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ARS Home » Northeast Area » Boston, Massachusetts » Jean Mayer Human Nutrition Research Center On Aging » Research » Publications at this Location » Publication #340957

Research Project: Genomics, Nutrition, and Health

Location: Jean Mayer Human Nutrition Research Center On Aging

Title: Actigraphic sleep fragmentation, efficiency and duration associate with dietary intake in the Rotterdam study

Author
item Dashti, Hassan - Jean Mayer Human Nutrition Research Center On Aging At Tufts University
item Zuurbier, Lisette - Erasmus Medical Center
item De Jonge, Ester - Erasmus Medical Center
item Voortman, Trudy - Erasmus Medical Center
item Jacques, Paul - Jean Mayer Human Nutrition Research Center On Aging At Tufts University
item Lamon-fava, Stefania - Jean Mayer Human Nutrition Research Center On Aging At Tufts University
item Scheer, Frank - Harvard University
item Kiefte-de Jong, Jessica - Erasmus Medical Center
item Hofman, Albert - Erasmus Medical Center
item Ordovas, Jose - Jean Mayer Human Nutrition Research Center On Aging At Tufts University
item Franco, Oscar - Erasmus Medical Center
item Tiemeier, Henning - Erasmus Medical Center

Submitted to: Journal of Sleep Research
Publication Type: Peer Reviewed Journal
Publication Acceptance Date: 1/9/2016
Publication Date: 2/9/2016
Citation: Dashti, H.S., Zuurbier, L.A., De Jonge, E., Voortman, T., Jacques, P.F., Lamon-Fava, S., Scheer, F.A., Kiefte-De Jong, J.C., Hofman, A., Ordovas, J.M., Franco, O.H., Tiemeier, H. 2016. Actigraphic sleep fragmentation, efficiency and duration associate with dietary intake in the Rotterdam study. Journal of Sleep Research. doi: 10.1111/jsr.12397.

Interpretive Summary: Short self-reported sleep duration is associated with dietary intake, and this association may partly mediate the previously-observed relationship between short sleep duration and abnormal metabolism. While previous studies have used data obtained through questionnaires, these subjective self-reported data may be inaccurate and biased. The objective of this present investigation is to evaluate the relationship between objectively measured sleep fragmentation, efficiency, and duration and energy and macronutrient intakes by using a unique dataset from a subgroup of 439 participants of the population-based cohort, the Rotterdam Study. Sleep was assessed using 7-d actigraphy, or non-invasive monitoring of human rest and activity cycles, and sleep diaries, and dietary data was measured with a validated food frequency questionnaire. We assessed the associations of actigraphic sleep parameters with dietary intake using multivariable linear regression models. We observed higher sleep fragmentation was associated with lower carbohydrate intake and that each additional percent increase in sleep efficiency was associated with lower energy. Furthermore, we observed that very short sleep duration (<5.5h) was associated with 210.8 kcal higher energy intake, relative to the reference group (>/=6.5 to <7.5h.) In conclusion, we observed associations between higher sleep fragmentation with lower carbohydrate intake and both lower sleep efficiency and very short sleep duration (<5h) with higher energy intake. The present influence of sleep on higher energy intake could, in part, explain the link between short sleep or sleep fragmentation and metabolic abnormalities that have been observed in previous investigations.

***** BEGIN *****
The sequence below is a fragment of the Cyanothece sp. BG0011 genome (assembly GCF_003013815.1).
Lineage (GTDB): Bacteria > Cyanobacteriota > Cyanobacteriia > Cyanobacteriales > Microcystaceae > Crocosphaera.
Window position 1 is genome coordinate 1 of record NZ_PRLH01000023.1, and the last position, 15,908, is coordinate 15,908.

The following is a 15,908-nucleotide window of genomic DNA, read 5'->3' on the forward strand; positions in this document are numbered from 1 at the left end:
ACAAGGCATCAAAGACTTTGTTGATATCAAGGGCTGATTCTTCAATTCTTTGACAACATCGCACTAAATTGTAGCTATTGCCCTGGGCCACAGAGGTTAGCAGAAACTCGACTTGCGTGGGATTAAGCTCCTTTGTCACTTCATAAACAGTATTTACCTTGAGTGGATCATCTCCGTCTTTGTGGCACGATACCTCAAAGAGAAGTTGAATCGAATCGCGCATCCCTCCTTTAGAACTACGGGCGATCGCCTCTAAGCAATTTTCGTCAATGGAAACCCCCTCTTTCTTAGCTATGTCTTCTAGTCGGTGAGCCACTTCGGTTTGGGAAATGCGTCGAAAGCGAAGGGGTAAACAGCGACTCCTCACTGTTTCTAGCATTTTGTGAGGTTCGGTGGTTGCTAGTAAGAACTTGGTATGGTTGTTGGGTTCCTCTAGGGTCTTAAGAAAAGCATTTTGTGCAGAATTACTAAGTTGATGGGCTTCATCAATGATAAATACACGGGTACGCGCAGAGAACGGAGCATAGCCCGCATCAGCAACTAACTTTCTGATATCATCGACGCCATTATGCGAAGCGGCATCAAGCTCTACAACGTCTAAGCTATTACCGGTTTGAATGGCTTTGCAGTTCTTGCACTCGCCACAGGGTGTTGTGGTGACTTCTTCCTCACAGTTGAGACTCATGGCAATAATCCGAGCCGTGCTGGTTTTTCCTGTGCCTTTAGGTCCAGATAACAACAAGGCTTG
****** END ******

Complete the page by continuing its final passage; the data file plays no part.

Technical Abstract: Short self-reported sleep duration is associated with dietary intake and this association may partly mediate the link between short sleep and metabolic abnormalities. Subjective sleep measures, however, may be inaccurate and biased. The objective of this study was to evaluate the associations between actigraphic measures of sleep fragmentation, efficiency and duration and energy and macronutrient intakes. We used data from a subgroup of 439 participants of the population-based cohort, Rotterdam Study. Sleep was assessed using 7-day actigraphy and sleep diaries, and dietary data with a validated food frequency questionnaire. We assessed the associations of actigraphic sleep parameters with dietary intake using multivariable linear regression models. Higher sleep fragmentation was associated with 4.19 g lower carbohydrate intake per standard deviation of fragmentation {beta [95% confidence interval (CI) = -4.19 (-8.0, -0.3)]; P=0.03}. Each additional percentage increase in sleep efficiency was associated with 11.1 kcal lower energy intake [beta (95% CI = 218.06 (33.3, 402.8), P=0.02], relative to the reference group (>/=6.5 to <7.5 h). We observed associations between higher sleep fragmentation with lower carbohydrate intake, and both lower sleep efficiency and very short sleep duration (<5 h) with higher energy intake. The association between sleep and higher energy intake could mediate, in part, the link between short sleep or sleep fragmentation index and metabolic abnormalities.